Objectives. Many childhood farm tractor injuries occur during the performance of work that was assigned by parents, and some tractor work is beyond the developmental capabilities of children. This has been highlighted recently by a policy statement authored by the American Academy of Pediatrics. The objective of this study was 1) to assess child development knowledge of farm parents who received a new resource, the North American Guidelines for Children’s Agricultural Tasks (NAGCAT), and 2) to determine whether this knowledge was associated with use of NAGCAT in the assignment of tractor jobs and with compliance with 2 aspects of the NAGCAT tractor guideline.
Methods. Secondary analysis of data collected during a randomized controlled trial that involved 450 farms in the United States and Canada was conducted. Variables assessed included 1) parental knowledge of child development across several age groups and 3 domains of child development (physical, cognitive, and psychosocial), 2) documentation of the most common tractor jobs assigned to each child, and 3) a report of whether NAGCAT was used in assigning these tractor jobs.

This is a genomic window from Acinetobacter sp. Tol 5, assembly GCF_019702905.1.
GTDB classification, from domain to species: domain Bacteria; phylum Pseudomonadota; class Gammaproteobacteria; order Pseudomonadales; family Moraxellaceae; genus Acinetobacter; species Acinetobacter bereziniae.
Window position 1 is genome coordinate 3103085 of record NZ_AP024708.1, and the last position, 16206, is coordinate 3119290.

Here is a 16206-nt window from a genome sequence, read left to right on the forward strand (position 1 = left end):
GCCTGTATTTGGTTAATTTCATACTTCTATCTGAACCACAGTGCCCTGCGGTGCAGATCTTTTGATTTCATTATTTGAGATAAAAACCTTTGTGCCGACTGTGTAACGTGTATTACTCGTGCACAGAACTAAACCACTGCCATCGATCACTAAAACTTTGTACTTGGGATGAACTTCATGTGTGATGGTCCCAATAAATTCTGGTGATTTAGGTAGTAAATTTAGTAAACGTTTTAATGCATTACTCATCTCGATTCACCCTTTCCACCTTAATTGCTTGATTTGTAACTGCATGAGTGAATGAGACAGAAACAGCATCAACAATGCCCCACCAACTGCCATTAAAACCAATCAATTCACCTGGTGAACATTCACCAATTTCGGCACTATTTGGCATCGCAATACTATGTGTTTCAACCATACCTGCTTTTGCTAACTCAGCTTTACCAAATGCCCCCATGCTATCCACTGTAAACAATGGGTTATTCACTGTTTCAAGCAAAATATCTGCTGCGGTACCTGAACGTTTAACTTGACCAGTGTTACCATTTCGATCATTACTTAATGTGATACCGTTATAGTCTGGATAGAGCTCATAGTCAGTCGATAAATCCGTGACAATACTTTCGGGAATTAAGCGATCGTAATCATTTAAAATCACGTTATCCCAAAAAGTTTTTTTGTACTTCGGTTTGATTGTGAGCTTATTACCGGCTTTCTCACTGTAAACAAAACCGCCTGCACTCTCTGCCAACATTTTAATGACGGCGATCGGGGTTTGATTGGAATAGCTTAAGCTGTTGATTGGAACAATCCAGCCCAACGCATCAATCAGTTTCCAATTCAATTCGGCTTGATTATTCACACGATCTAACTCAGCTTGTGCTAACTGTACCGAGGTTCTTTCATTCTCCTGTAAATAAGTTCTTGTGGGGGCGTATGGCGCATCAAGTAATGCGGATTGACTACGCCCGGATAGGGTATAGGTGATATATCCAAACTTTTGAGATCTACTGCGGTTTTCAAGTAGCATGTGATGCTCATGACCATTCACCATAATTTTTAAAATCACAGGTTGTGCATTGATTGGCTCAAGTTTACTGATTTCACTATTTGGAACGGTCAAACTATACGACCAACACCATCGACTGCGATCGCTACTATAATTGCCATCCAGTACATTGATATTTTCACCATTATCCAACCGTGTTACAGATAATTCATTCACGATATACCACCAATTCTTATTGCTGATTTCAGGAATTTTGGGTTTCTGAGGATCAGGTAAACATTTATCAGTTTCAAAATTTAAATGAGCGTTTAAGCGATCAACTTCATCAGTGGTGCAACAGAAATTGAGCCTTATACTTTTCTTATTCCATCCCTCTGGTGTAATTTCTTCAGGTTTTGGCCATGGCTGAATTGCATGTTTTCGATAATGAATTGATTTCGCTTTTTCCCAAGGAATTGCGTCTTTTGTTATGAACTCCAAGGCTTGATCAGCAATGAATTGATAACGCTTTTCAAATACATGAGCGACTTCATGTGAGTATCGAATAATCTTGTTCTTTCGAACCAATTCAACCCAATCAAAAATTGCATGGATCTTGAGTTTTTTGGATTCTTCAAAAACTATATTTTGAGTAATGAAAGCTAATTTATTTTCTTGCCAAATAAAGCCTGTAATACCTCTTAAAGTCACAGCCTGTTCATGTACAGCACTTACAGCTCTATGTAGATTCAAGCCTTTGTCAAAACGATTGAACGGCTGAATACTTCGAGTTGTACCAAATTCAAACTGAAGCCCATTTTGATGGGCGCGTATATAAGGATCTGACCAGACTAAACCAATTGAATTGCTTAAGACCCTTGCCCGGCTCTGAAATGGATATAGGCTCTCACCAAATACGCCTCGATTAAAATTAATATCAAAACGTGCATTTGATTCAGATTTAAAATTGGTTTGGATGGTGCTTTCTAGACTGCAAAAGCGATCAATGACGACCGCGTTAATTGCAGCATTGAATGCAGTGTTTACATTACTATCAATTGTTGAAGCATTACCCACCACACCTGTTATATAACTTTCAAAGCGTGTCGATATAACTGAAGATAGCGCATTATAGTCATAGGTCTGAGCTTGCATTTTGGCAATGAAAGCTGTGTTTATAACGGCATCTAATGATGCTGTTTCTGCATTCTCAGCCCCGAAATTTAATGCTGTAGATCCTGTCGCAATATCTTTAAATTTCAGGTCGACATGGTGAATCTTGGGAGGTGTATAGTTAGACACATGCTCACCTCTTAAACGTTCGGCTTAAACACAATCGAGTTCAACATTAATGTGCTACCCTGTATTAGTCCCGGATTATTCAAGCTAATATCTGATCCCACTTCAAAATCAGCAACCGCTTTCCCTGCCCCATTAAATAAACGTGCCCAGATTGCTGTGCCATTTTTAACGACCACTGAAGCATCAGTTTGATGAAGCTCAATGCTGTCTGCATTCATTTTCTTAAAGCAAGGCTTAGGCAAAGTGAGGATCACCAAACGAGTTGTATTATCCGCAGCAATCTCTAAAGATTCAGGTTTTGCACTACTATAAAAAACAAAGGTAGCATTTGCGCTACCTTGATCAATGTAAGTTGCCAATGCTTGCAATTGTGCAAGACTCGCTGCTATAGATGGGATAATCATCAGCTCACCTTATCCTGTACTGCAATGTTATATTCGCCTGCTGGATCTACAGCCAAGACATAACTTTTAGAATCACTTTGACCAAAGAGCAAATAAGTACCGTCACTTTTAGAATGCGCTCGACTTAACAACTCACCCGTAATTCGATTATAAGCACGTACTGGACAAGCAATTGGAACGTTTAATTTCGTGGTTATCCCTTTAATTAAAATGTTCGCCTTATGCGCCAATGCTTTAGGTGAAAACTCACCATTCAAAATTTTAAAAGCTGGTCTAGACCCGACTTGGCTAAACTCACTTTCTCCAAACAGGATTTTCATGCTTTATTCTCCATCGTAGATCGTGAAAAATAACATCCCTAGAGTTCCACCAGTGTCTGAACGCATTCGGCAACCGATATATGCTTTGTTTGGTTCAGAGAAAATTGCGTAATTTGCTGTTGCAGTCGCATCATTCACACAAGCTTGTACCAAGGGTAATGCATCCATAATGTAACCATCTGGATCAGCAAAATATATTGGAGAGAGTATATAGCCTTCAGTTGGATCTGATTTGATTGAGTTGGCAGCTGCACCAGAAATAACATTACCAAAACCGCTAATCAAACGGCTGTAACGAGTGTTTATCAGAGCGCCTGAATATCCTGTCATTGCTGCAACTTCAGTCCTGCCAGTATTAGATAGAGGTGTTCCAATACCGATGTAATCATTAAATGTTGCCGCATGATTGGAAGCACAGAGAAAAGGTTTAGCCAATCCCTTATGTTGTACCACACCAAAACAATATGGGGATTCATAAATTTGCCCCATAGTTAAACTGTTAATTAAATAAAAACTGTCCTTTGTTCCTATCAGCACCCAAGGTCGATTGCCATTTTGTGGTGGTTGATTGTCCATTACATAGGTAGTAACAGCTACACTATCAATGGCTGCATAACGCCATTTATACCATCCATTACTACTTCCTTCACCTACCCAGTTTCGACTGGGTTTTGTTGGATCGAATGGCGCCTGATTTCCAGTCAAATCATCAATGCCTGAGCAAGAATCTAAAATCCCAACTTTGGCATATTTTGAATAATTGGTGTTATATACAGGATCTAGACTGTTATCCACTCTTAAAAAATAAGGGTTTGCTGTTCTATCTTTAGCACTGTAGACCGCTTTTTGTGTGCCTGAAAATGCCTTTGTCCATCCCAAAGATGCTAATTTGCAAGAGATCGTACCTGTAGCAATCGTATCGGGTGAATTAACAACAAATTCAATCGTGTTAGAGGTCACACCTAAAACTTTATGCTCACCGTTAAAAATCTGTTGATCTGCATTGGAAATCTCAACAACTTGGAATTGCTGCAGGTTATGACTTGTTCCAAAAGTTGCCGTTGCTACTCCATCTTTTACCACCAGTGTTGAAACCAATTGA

Results. High parental knowledge of child development was associated with enhanced use of NAGCAT and fewer violations when assigning tractor work to children. However, even in the presence of high knowledge, some farm parents still assigned to their children work that was in violation of NAGCAT.
Conclusions. Educational interventions by themselves are not sufficient to remove many farm children from known occupational hazards. These findings are discussed in light of the recent policy statement on agricultural injuries from the American Academy of Pediatrics.
- child development
- wounds and injuries
- rural population
- Received June 28, 2002.
- Accepted March 13, 2003.
- Copyright © 2003 by the American Academy of Pediatrics